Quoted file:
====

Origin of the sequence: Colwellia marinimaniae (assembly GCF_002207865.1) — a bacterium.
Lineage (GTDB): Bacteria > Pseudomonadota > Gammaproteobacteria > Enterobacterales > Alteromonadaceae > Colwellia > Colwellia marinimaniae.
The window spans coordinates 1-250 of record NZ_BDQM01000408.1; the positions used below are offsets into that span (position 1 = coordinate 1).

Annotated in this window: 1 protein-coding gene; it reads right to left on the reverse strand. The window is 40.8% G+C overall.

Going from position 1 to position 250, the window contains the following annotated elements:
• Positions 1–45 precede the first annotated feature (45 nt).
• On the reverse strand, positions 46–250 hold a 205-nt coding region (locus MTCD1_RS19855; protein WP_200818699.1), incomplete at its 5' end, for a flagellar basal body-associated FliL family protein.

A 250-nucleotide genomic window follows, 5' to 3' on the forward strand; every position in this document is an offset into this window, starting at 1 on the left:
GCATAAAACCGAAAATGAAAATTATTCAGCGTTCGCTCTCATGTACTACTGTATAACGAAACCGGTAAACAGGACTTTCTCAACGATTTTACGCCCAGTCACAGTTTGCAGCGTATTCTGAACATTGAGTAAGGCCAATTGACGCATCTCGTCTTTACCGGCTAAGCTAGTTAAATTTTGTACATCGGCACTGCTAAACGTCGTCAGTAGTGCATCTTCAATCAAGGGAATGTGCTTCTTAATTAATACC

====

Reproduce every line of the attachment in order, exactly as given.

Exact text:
Origin of the sequence: Colwellia marinimaniae (assembly GCF_002207865.1) — a bacterium.
Lineage (GTDB): Bacteria > Pseudomonadota > Gammaproteobacteria > Enterobacterales > Alteromonadaceae > Colwellia > Colwellia marinimaniae.
The window spans coordinates 1-250 of record NZ_BDQM01000408.1; the positions used below are offsets into that span (position 1 = coordinate 1).

Annotated in this window: 1 protein-coding gene; it reads right to left on the reverse strand. The window is 40.8% G+C overall.

Going from position 1 to position 250, the window contains the following annotated elements:
• Positions 1–45 precede the first annotated feature (45 nt).
• On the reverse strand, positions 46–250 hold a 205-nt coding region (locus MTCD1_RS19855; protein WP_200818699.1), incomplete at its 5' end, for a flagellar basal body-associated FliL family protein.

A 250-nucleotide genomic window follows, 5' to 3' on the forward strand; every position in this document is an offset into this window, starting at 1 on the left:
GCATAAAACCGAAAATGAAAATTATTCAGCGTTCGCTCTCATGTACTACTGTATAACGAAACCGGTAAACAGGACTTTCTCAACGATTTTACGCCCAGTCACAGTTTGCAGCGTATTCTGAACATTGAGTAAGGCCAATTGACGCATCTCGTCTTTACCGGCTAAGCTAGTTAAATTTTGTACATCGGCACTGCTAAACGTCGTCAGTAGTGCATCTTCAATCAAGGGAATGTGCTTCTTAATTAATACC